The formula worked in those states that adopted expansion, but not in those that didn’t, including Mississippi.
Once again Medicaid expansion is a hot topic in Mississippi politics.
Those who oppose expansion make several arguments to support their opposition. “It costs too much. It’s socialism. It’s not a silver bullet. The whole healthcare system needs to change, and expansion will delay the changes. It’s Obamacare.”
Thirty-nine states and the District of Columbia have expanded Medicaid with overwhelmingly positive results. In those states the number of low-income uninsured individuals has been substantially reduced; thousands of high paying private sector jobs have been created; state budget revenues have increased; community hospitals’ percentages of uncompensated care have been fallen; healthcare outcomes have been improved; and lives have been saved.
According to the Census Bureau, of Mississippi’s nearly 3,000,000 people, almost 450,000 have no health insurance. If they get sick, they pay the costs out of pocket or they don’t get treatment. No money, no treatment. Hospitals are required to “stabilize” patients, but not to cure them. Pharmacists and doctors typically require insurance or proof of ability to pay prior to providing services. Federally qualified health centers fill some of the gaps, but typically do not have specialists, provide inpatient care, offer expensive diagnostic services, or fill prescriptions.
According to the Kaiser Family Foundation, Medicaid expansion in Mississippi would result in an additional 166,000 uninsured nonelderly adults becoming eligible for coverage. That is half the state’s nonelderly population. Roughly half of the qualifiers would be the so-called “working poor” – the self-employed who cannot afford coverage, low-income workers whose employment doesn’t provide coverage or part time workers who don’t qualify for coverage by their employers. Forty-two percent would be white, 50% would be black and the remainder would be from other races. These are people who live in our communities, shop in our stores, go to our churches and vote in our elections. They are our neighbors, our fellow Mississippians. And they need our help.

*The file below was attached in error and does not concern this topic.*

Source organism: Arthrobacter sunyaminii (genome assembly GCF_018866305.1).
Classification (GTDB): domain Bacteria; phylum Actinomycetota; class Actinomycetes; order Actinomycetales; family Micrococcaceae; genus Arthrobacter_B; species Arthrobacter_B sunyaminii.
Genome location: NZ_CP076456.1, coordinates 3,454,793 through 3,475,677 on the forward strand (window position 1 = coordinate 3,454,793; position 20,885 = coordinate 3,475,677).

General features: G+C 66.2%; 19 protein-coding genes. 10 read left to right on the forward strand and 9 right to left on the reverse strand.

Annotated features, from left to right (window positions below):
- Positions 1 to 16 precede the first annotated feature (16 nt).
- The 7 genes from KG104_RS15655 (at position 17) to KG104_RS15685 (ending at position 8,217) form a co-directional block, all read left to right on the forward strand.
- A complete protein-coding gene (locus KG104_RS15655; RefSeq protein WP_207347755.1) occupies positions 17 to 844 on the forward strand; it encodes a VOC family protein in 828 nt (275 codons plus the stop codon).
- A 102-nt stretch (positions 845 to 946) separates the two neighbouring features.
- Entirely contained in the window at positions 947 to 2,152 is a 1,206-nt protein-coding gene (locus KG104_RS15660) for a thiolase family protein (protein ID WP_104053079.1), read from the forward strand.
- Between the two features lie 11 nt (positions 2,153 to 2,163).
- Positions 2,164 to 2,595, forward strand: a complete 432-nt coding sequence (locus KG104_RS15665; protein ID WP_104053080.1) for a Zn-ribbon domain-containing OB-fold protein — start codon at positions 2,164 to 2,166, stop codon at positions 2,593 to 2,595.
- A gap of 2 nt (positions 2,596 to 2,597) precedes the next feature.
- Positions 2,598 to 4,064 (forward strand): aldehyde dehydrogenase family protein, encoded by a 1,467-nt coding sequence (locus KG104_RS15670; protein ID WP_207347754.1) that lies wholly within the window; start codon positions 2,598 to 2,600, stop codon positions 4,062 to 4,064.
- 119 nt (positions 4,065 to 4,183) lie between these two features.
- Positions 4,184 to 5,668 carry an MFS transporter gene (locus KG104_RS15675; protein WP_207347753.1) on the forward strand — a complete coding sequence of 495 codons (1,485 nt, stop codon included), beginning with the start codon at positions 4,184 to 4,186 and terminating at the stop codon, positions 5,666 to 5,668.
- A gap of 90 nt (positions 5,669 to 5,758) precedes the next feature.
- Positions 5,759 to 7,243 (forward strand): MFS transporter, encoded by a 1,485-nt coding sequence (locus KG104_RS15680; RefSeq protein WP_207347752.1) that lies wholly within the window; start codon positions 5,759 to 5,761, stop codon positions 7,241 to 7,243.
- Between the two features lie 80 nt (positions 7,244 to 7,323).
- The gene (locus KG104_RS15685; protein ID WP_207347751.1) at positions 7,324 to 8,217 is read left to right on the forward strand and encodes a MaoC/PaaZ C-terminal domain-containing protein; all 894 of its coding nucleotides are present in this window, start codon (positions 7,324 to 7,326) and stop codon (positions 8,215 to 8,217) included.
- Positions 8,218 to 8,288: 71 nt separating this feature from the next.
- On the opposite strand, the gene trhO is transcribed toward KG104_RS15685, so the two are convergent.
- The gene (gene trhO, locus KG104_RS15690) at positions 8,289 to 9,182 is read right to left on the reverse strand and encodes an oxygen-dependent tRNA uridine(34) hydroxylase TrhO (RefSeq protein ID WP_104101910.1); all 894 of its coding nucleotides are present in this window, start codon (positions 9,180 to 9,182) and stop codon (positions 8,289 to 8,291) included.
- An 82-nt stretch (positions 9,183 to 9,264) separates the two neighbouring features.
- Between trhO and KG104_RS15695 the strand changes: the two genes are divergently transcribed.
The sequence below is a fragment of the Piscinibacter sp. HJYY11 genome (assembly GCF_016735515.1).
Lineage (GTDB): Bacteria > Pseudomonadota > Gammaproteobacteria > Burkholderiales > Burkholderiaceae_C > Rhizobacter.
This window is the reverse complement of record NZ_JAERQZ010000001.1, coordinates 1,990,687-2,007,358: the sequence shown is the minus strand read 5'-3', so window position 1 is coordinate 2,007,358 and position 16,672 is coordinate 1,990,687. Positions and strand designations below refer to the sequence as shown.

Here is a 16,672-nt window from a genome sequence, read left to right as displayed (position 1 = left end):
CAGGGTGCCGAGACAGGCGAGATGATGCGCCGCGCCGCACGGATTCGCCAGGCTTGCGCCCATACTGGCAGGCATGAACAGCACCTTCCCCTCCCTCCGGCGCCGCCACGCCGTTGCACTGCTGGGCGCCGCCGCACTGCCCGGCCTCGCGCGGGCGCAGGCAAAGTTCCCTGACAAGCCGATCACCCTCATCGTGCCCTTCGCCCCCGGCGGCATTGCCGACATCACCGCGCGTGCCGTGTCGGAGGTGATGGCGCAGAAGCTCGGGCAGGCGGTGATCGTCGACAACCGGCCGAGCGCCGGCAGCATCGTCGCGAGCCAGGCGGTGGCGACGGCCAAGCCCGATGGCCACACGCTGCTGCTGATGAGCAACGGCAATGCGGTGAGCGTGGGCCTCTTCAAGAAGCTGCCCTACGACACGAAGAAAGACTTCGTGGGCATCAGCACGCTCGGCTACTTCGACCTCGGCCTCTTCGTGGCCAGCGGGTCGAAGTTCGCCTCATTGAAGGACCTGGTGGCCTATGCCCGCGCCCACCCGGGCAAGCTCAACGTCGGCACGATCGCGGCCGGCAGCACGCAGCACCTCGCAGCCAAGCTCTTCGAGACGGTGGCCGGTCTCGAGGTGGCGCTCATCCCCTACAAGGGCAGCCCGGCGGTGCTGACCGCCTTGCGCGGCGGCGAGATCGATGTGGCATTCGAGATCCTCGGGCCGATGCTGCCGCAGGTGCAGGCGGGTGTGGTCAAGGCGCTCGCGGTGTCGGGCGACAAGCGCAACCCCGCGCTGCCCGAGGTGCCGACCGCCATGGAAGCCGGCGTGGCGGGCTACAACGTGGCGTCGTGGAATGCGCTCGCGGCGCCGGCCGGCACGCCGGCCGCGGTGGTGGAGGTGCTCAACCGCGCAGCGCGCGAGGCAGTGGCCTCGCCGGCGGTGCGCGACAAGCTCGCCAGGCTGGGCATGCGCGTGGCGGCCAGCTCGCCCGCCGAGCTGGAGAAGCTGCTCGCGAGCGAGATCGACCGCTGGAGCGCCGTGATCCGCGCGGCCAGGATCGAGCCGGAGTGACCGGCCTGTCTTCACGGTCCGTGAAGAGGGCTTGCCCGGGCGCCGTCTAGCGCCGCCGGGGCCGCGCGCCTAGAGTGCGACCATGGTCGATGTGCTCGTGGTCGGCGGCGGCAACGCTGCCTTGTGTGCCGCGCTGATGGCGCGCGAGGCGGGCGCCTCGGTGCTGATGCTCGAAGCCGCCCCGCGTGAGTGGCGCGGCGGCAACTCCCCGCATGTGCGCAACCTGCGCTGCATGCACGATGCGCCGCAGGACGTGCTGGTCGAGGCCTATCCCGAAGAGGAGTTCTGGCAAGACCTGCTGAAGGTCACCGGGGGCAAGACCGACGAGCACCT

Study after study and real-life experiences from other states have shown that Medicaid expansion is cost neutral to states. The combination of reduced uncompensated care at state hospitals, spinoff economic activity and additional taxes from the newly created jobs more than cover the states’ 10% share of the cost.
And that’s not counting the additional revenues to community hospitals.
When the Medicaid expansion law was passed, some of the federal funds going to hospitals to compensate them for serving patients who were unable to pay was substantially cut under the theory that the lost revenue would be replaced by the increased payments from Medicaid.
The formula works in those states that adopted expansion, but not in those that didn’t, including Mississippi. That’s one of the reasons many of our community hospitals are in financial trouble.
That is not to say that expansion will solve all their problems. Decreases in population and loss of patient counts in rural areas are big factors in many cases, but Medicaid expansion will help.
At least one recent poll has shown staunch support for Medicaid expansion in Mississippi, but our legislative leadership and the Governor have been consistently opposed. It is past time for them to change their minds.
Over the 13-year period since Congress gave states the ability to expand Medicaid, Mississippi has forgone billions of federal healthcare dollars, thousands of potential jobs have been unrealized and untold numbers of Mississippians have suffered.
Politics should not drive healthcare decisions. The legislature should pass Medicaid expansion during this legislative session.